Managing the reliability of mission-critical cloud-native applications is a significantly different paradigm than that of traditional Enterprise/N-tier architectures. Container orchestration platforms like IBM Cloud Kubernetes Services and Red Hat OpenShift on IBM Cloud do a significant amount of heavy lifting to ensure availability and reliability but they also come with multitude of architectural and configuration options.
When designing and maintaining mission critical cloud workloads that require the utmost levels of reliability, resiliency and availability, application owners need new resiliency testing methods in place to validate a system's reliability.
Chaos Engineering is a practice to test a system's response to turbulent behavior such as infrastructure failures, unresponsive services or missing components by performing experiments which create this behavior in a controlled fashion. Chaos Engineering applies agile methodologies to identify and rectify weaknesses of a system.
At IBM, we have developed a set of principles and a 10-step methodology to run such experiments.
In this article, we will show how Chaos Engineering can be used to manage the reliability of an application on IBM Cloud Kubernetes Services and Red Hat OpenShift on IBM Cloud. This article demonstrates a set of experiments to assess the reliability of these services using Gremlin, a popular Chaos Engineering platform supported on IBM Cloud.
Gremlin makes it easy to improve system resilience by helping you finding weaknesses in your systems before they cause problems for your customers. Gremlin has an ever-growing library of attacks including resource attacks, network attacks, and system state attacks. You can run individual attacks on a system, or combine multiple attacks into a Scenario to simulate real-world outages.
Gremlin operates in a SaaS model, where you only need to install a small agent on a host or virtual machine (VM), or as a Kubernetes DaemonSet. Once the agent is installed, the host will appear in the Gremlin web app as a target that you can run experiments on.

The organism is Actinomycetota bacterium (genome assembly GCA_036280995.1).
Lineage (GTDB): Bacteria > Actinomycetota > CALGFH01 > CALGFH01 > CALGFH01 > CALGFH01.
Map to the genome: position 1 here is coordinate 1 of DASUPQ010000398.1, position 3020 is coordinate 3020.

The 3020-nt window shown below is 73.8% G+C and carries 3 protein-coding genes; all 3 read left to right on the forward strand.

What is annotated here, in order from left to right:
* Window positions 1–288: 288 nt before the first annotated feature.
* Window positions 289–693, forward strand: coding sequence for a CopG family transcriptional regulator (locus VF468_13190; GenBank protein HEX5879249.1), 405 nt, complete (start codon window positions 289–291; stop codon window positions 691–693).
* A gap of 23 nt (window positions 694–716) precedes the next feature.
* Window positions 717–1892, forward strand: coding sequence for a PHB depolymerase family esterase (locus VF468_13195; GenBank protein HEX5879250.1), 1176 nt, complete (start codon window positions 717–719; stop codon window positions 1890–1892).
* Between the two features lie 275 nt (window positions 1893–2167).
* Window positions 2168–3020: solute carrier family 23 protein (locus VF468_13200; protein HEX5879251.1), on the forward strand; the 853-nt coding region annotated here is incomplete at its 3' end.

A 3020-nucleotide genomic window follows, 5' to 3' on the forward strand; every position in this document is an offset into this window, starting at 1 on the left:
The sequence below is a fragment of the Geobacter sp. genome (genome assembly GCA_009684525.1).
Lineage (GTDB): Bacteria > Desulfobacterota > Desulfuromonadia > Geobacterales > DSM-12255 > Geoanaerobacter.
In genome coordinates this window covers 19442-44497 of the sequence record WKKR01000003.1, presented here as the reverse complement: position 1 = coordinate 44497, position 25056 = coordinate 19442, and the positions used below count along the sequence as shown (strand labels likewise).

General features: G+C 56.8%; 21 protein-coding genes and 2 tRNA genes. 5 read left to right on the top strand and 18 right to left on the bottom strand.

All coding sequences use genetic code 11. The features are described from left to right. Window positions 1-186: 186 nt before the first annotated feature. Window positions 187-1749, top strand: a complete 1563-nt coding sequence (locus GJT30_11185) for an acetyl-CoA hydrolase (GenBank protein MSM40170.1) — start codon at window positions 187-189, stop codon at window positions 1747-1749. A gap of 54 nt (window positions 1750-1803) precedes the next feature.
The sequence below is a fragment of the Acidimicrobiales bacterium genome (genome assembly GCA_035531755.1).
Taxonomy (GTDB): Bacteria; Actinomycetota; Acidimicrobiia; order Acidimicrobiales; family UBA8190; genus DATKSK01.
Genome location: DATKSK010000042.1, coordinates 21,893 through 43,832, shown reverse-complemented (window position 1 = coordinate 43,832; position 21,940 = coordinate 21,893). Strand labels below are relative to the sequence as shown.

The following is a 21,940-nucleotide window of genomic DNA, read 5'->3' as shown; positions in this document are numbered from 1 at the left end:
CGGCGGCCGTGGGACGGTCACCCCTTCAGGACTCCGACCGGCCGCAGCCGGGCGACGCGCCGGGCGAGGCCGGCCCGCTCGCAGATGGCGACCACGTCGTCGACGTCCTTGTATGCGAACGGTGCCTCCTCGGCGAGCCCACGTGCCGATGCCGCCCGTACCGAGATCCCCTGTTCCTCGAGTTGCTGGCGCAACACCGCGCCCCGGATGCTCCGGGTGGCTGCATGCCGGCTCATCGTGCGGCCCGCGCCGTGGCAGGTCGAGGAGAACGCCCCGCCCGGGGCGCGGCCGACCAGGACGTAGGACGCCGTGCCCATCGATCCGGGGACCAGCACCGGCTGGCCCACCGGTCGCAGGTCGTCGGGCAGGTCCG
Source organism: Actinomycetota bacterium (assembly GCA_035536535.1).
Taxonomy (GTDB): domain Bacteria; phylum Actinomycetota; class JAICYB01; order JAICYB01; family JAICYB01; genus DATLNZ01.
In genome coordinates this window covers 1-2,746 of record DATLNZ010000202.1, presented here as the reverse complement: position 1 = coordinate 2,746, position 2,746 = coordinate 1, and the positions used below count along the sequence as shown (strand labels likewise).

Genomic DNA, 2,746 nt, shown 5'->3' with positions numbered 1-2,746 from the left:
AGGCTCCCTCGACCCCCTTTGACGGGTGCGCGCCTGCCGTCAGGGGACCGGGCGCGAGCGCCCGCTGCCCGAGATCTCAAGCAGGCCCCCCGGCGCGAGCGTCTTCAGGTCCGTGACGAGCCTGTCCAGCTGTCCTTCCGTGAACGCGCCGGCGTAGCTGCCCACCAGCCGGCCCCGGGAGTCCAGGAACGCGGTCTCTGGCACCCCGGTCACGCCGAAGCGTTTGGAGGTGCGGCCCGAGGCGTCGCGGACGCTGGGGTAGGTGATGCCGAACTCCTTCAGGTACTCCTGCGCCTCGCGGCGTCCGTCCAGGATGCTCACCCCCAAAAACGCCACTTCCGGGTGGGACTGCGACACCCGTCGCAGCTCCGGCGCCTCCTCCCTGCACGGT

Before running your first experiment, consider the following:
Before selecting and launching a chaos experiment from Gremlin’s library, capture the metrics for a baseline user load for the scope of your experiment. It is important to understand the behavior of the application during normal conditions to compare it to the behavior during experiments.
Next, select the experiment that you want to run. In a Kubernetes platform, one of the simplest experiments is assessing the impact of one container on another within a single pod. While most organizations try to follow a one-container-per-pod deployment model, there are cases where multiple containers need to be in the same pod because of dependencies or the need to share resources.
When running container-level experiments, consider the following:
The next step is to experiment at the pod level and add network experiments. Pod-level experiments open up the opportunity to launch DNS, latency, packet loss, and other attacks.
Once you get comfortable with isolated container and pod-level attacks, it's time to experiment with attacks on a microservice as a whole. In a microservice architecture, an application is composed of multiple microservices that communicate and transacts between each other. Microservices typically span many containers and pods. You can craft a mixture of attacks on different components and schedule them for the same time.
Before running microservice-level attacks:
In addition to the application layer, you should plan for broader infrastructure layer attacks. Following the principle of starting small, create experiments that target the CPU, memory, and network components of your infrastructure.
There are many other use cases and experiments that could be used to assess the reliability and resiliency of applications. For example, some application features and functions are sensitive to date and time differences, such as SSL certificates, cookie expiration, ID expiration, session expiration. Potential failures due to timing errors are often overlooked during normal testing. To uncover these issues, use Gremlin's Time Travel attack to change the system time of a host and observe any impact on your application's usability. Start with smaller offsets to uncover session and cookie related issues, then gradually increase the offset to test situations such as Daylight Savings Time.
Chaos Engineering is an essential practice to assess the reliability and resiliency of cloud-native applications. IBM has embraced Chaos Engineering in many of its own cloud and SaaS services, and also when managing the thousands of mission critical workloads of its clients.
Gremlin empowers you to proactively root out failure before it causes downtime. See how you can harness chaos to build resilient systems by requesting a demo of Gremlin.Get started